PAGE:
The average size of STAR Farm's free-range Bourbon Reds is 7 to 16 pounds because they actually fly. "My birds aren't as heavy as commercial birds because they're all natural," Kathy said.

Kathy became interested in raising turkeys when she went to a stockyard sale. "When we moved here, we had a heart to raise our own food," she stated. "I purchased some turkeys and ducks. I fell in love with the turkeys.

"Feeding time is my favorite part of raising turkeys," she added. "Chickens run away when you go out to feed them, but the turkeys run toward you."


Kathy visited the American Livestock Breeds Conservancy website and discovered that the turkeys she had purchased were Kentucky Bourbon Reds.

"I realized there was a whole other breed of turkey – and that these beautiful birds were almost extinct," she said.

She raised her first crop of 20 Bourbon Reds in 2004. The following fall, she decided to begin sharing her turkeys with family and friends. "We even did a taste test between the commercial turkey and the heritage turkey," she said.

Brown-Forman chef played key role

Kathy credits Mark Williams, corporate executive chef at Brown-Forman in Louisville, for making STAR Farm's turkey business what it is today. Williams is also the Southern Regional governor at Slow Food USA, a grassroots organization that promotes local food.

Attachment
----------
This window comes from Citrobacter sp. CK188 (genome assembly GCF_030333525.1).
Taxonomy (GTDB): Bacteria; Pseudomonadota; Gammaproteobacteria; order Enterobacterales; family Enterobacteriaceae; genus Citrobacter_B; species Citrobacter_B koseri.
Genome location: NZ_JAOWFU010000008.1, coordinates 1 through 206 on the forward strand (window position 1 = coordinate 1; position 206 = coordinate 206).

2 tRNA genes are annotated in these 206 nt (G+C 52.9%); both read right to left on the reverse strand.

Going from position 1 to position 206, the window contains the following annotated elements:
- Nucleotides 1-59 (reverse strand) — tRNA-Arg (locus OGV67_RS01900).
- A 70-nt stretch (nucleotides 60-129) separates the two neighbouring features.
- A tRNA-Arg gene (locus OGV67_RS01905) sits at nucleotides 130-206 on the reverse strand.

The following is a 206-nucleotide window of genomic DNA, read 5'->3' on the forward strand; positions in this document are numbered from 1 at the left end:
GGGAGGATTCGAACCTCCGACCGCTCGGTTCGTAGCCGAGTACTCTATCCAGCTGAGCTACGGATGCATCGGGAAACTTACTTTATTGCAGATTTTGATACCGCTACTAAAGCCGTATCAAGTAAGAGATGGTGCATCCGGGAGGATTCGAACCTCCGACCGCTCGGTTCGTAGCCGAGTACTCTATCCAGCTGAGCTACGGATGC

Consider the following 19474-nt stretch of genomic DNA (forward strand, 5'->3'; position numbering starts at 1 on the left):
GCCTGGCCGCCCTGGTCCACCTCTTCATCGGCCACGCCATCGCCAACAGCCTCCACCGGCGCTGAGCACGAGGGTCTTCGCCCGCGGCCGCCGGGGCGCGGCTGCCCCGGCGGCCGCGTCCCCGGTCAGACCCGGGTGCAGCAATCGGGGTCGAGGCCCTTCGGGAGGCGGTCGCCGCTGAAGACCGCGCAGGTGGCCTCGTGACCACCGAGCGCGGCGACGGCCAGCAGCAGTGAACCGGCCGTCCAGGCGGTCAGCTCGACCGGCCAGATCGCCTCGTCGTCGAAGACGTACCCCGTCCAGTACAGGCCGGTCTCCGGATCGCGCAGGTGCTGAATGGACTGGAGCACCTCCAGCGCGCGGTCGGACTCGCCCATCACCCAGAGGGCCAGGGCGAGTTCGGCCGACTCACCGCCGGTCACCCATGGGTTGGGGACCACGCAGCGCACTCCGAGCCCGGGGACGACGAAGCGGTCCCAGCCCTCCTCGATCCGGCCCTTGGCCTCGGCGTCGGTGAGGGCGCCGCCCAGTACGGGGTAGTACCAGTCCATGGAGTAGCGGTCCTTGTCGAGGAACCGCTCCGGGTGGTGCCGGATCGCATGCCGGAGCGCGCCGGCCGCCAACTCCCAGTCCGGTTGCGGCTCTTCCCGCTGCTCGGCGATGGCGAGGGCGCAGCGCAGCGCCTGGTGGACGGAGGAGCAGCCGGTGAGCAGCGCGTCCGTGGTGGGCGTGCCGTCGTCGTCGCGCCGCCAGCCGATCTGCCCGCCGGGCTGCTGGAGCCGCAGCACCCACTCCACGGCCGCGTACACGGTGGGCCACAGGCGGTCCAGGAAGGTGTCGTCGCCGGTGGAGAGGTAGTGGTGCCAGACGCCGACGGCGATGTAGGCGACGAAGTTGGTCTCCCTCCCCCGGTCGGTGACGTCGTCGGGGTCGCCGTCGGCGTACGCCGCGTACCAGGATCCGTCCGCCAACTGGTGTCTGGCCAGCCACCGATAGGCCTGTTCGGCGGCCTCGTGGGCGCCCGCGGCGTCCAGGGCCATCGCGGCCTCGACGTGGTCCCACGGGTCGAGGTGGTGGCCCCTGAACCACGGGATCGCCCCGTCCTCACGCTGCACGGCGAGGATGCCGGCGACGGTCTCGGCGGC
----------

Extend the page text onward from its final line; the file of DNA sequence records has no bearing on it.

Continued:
"It was through his connections that got my turkey business off," Kathy said. "He bought some turkeys from me in 2005. He was so enamored with the product that he started promoting me through Slow Food. A lot of my customers today are original customers that he referred me to."

Kathy's love of the farming lifestyle was sparked at an early age. Her family lived on a farm when she was 3 years old. "I think the love of living on the farm got into my blood!" she stated. Her family soon left the farm, but Kathy was allowed to have a pet chicken that she walked on a leash.

While working as a secretary in Baltimore, Kathy met her husband, Scott, a truck driver who grew up on a farm in Northfield, Vt. "Our early childhood memory of farm life was a key factor in wanting to move back to the country," Kathy said.

The Wheelers moved from Edgewood, Md., to Kentucky in November 2003. They each had a horse boarded at a self-care facility, so they had to travel 10 miles from their suburban home twice a day to take care of them. They longed for a place big enough to have their horses in their own back yard. Flipping through an issue of Trail Rider Magazine, they came across an ad from Hart County Realty.


"We came down, looked, and bought 32 acres," Kathy said. "In Maryland, land was selling for $100,000 an acre, so when we saw the prices down here, it was a dream come true."

The couple brought their two horses, one of which was pregnant, with them. When the mare foaled in the spring of 2004, they named the filly San Te Amo Re. "Te Amo" means "I love you," and "Re" was added from the names of her dam and sire.

"Since San Te Amo Re was the first animal born on the farm, we used the acronym and named the farm STAR Farm," Kathy explained.

For more information on STAR Farm, visit